The following is a Letter to the Editor from District One County Commissioner Marven Goodman.
Why do you care? Why do you ask? These questions are often asked by those who have something they would rather not discuss in order to deflect the conversation away from those who are making potentially embarrassing inquiries.
County Commissioner District 1 Marven Goodman
The January 30, 2015, meeting of the Logan County Commissioners was the first time in my short 30 day long tenure of office that I was really embarrassed. I was embarrassed for my constituents whom I promised transparency of action and which I believe to be a core principle of government by the people.
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When I decided to run for public office it was with the full intention to conduct the people’s business in the light of day. This message of an open and transparent government resonated positively with the voters who elected based in part on this platform. The right and the means to examine the process of decision making is known as transparency. In politics, transparency is used as a means of holding public officials accountable and fighting corruption.
Way too often local government politicians compromise their principles in favor of an expedited process instead of due diligence and due process. Due diligence is a term associated with that care a reasonable person exercises to avoid harm to other persons or their property. Due process was first associated with both the Fifth Amendment and the Fourteenth Amendments prohibiting governmental deprivations of individual rights and liberties without “due process of law”.
So I’ve been told, you can’t be a politician and stand on principle, you must compromise, there is no black and white. Well I made such a vow to my constituents that I would not compromise my core principles and the Logan County board of county commissioners just put that vow to the test.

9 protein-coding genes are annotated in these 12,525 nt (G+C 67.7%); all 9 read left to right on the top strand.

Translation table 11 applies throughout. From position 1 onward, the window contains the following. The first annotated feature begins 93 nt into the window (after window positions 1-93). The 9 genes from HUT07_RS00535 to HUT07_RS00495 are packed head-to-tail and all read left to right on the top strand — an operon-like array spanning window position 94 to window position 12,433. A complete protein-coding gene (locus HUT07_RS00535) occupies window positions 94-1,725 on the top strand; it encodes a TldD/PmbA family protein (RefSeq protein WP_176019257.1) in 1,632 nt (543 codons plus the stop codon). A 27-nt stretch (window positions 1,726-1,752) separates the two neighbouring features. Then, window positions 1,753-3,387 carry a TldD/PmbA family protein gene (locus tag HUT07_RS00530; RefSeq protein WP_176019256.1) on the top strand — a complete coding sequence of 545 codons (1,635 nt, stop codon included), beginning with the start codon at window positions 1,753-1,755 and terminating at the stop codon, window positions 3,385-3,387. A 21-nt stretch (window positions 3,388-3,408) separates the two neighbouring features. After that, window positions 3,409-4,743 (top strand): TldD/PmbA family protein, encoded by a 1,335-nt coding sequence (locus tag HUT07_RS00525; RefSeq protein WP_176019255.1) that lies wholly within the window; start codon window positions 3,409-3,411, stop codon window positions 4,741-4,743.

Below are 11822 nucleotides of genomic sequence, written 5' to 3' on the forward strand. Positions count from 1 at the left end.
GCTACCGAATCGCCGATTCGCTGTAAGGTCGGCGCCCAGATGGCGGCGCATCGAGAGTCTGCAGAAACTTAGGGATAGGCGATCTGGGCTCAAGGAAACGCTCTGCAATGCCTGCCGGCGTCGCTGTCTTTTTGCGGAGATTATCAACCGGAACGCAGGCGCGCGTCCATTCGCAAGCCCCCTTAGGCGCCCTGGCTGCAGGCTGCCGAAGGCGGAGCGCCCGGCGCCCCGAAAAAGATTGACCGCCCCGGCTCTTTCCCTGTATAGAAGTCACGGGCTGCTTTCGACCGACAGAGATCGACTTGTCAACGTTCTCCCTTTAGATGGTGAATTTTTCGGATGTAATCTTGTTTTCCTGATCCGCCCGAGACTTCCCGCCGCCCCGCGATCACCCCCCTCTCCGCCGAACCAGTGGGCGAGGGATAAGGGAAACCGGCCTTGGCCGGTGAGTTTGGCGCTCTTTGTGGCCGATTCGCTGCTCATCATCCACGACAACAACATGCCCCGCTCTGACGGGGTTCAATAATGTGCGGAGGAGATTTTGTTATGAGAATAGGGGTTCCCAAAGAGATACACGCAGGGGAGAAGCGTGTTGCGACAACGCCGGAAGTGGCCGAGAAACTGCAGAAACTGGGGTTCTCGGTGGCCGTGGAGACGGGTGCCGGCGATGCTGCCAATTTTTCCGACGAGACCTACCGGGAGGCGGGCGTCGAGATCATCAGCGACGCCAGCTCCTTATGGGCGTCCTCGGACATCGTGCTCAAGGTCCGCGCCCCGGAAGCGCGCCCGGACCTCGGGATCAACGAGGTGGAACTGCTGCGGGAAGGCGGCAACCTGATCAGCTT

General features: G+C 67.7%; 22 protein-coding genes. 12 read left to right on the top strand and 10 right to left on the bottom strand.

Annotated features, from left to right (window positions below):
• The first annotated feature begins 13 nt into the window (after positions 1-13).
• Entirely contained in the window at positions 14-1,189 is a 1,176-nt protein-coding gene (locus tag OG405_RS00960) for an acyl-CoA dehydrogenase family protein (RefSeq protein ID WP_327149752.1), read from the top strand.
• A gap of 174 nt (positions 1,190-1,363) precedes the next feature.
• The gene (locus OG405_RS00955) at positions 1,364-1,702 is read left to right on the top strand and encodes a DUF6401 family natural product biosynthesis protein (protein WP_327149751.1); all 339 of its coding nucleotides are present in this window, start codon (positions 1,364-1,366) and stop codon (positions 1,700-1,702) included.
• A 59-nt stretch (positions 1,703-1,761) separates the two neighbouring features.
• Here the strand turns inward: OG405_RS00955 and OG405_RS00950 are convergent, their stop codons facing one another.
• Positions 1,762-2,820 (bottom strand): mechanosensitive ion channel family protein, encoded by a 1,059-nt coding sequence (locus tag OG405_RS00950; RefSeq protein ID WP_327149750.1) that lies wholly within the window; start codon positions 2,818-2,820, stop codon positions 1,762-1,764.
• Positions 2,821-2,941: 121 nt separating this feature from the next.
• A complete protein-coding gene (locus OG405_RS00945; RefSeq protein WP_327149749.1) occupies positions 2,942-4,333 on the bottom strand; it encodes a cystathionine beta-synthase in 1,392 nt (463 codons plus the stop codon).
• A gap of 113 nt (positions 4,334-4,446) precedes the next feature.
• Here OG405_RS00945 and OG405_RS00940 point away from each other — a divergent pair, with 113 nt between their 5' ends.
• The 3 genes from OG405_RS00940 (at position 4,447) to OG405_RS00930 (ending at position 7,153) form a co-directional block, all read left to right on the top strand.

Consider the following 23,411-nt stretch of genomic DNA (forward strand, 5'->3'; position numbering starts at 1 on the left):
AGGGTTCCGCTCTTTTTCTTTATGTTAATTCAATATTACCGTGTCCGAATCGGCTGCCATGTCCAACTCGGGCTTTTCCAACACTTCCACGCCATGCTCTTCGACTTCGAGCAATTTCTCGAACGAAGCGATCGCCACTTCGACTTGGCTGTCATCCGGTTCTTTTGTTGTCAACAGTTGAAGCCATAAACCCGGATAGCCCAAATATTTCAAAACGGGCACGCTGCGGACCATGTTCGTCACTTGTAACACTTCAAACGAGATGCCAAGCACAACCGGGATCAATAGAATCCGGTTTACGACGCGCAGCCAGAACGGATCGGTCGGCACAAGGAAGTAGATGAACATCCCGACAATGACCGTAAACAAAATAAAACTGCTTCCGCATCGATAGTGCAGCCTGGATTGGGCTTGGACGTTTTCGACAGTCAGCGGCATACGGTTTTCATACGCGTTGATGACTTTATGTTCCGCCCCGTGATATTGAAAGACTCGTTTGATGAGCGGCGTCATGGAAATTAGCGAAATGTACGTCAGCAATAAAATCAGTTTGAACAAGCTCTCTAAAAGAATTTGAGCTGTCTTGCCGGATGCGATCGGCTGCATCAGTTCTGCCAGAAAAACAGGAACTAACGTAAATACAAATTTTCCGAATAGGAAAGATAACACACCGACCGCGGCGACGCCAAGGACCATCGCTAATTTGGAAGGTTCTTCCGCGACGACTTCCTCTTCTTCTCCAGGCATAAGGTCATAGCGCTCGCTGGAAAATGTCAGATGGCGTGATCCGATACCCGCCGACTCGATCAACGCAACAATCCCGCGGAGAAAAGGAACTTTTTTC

Here’s what happened…
The State Auditor recently released an audit which appeared to show thousands of dollars in missing vehicles and equipment from the Logan County Emergency Medical Services District.
Those who serve on this board are appointed by the county commissioners and the terms of the board members recently expired.
Unfortunately, in a 2 to 1 vote the board took a giant step backward by approving the reappointment of two county EMS board members without getting an explanation of property inventory’s showing missing equipment and six other serious audit findings concerning the EMS district. Because this district receives, manages and maintains close to a half a million dollars of our tax money each year these appointments should be serious business. Instead we got business as usual: the incumbents were re-appointed after the Chairman of the Board of Commissioners refused to allow questions about the audit to come forward. Perhaps there is a good explanation for the missing equipment but that explanation hasn’t been given to the public.
Even more unfortunately for the taxpayers, at least in the near future, transparency will be taking a back seat to the way it’s always been done in Logan County. But, I am committed to my pledge to work for transparency and I will always shine a light on these unfortunate practices. Perhaps this new transparency will lead to change; hopefully, sooner than later.
Logan County, District 1